(Reuters) - West Ham United manager Slaven Bilic has said his ninth-placed team will need luck to make runaway leaders Chelsea drop points when the two sides clash on Monday, but he believes the Premier League title race is still wide open.
Chelsea visit West Ham's London Stadium with a 10-point gap over second-placed Tottenham Hotspur, and Bilic, who oversaw a 2-1 League Cup win over the leaders in October, said his team would have to be on top of their game to get a result.
"We beat them, and it means a lot because at least we know it's not impossible. We have done it very recently," Bilic told reporters on Thursday.
"With concentration, dedication and determination -- along with a little bit of luck, which is always needed when you play them -- we can get a result."
With 12 league games left to play, overhauling Chelsea will not be easy, but Bilic said there was still a chance that Antonio Conte's men could slip up.
"It's still very open," he said. "There are many, many points. Make no mistake, the clubs that are below us need points to stay up and improve.
"It's the same up at the top with five clubs ... they still think they have a chance to catch Chelsea if they slip -- and you can slip in every game."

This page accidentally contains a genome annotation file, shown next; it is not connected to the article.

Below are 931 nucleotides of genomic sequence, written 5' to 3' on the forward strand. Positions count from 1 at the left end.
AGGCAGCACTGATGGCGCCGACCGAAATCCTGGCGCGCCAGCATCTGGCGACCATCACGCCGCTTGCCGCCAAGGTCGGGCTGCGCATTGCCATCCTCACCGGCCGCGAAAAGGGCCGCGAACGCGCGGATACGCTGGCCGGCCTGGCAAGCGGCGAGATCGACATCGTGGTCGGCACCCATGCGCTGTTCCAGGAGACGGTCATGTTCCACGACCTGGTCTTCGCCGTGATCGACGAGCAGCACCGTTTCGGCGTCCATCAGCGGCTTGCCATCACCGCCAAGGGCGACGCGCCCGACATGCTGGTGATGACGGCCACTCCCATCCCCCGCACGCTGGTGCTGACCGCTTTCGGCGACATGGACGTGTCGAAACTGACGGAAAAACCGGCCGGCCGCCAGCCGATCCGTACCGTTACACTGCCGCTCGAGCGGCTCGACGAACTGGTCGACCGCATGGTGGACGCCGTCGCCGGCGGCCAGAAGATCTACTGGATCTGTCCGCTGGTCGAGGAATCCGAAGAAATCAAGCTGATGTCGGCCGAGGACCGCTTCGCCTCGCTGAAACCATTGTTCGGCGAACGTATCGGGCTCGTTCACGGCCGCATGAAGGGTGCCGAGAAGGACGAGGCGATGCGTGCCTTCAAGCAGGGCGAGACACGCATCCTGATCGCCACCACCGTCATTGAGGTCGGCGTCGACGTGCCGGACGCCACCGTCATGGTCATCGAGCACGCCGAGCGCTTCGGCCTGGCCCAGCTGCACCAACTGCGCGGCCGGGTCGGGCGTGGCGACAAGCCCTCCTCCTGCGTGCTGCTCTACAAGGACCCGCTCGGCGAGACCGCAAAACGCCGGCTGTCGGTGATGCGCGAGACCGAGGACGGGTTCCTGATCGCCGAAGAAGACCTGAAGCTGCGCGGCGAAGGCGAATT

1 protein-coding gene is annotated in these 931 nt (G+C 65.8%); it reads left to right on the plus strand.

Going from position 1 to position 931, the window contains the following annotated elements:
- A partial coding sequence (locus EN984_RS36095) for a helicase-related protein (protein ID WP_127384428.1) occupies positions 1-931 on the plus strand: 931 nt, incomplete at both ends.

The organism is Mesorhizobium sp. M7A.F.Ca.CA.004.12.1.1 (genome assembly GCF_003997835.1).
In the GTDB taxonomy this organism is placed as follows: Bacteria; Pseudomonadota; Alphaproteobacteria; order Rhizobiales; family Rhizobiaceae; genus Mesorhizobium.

Striker Andy Carroll is back in full training after a month out with a groin injury, but top scorer Michail Antonio is suspended after receiving two yellow cards in Saturday's 1-1 draw at Watford.
Bilic said that Antonio was in line for a new contract, but played down reports he was close to a new deal himself.
"I always treat my next few games as my contract, and I don't think that much about it. Of course it's nice, but I have a year and a half left on my contract," he said.
The manager said signing a deal would not guarantee job security, citing Leicester City's sacking of title-winner Claudio Ranieri as an example.
"Nowadays in football if you have ... four years left there is no difference at all," Bilic said. "The last example of Ranieri is the biggest and best one.
"If you asked anyone in or related to football who has the safest job, we would all say 100 percent Ranieri. And then what happened with that? So I am not bothered about that, to be fair."
(Reporting by Simon Jennings in Bengaluru, editing by Larry King)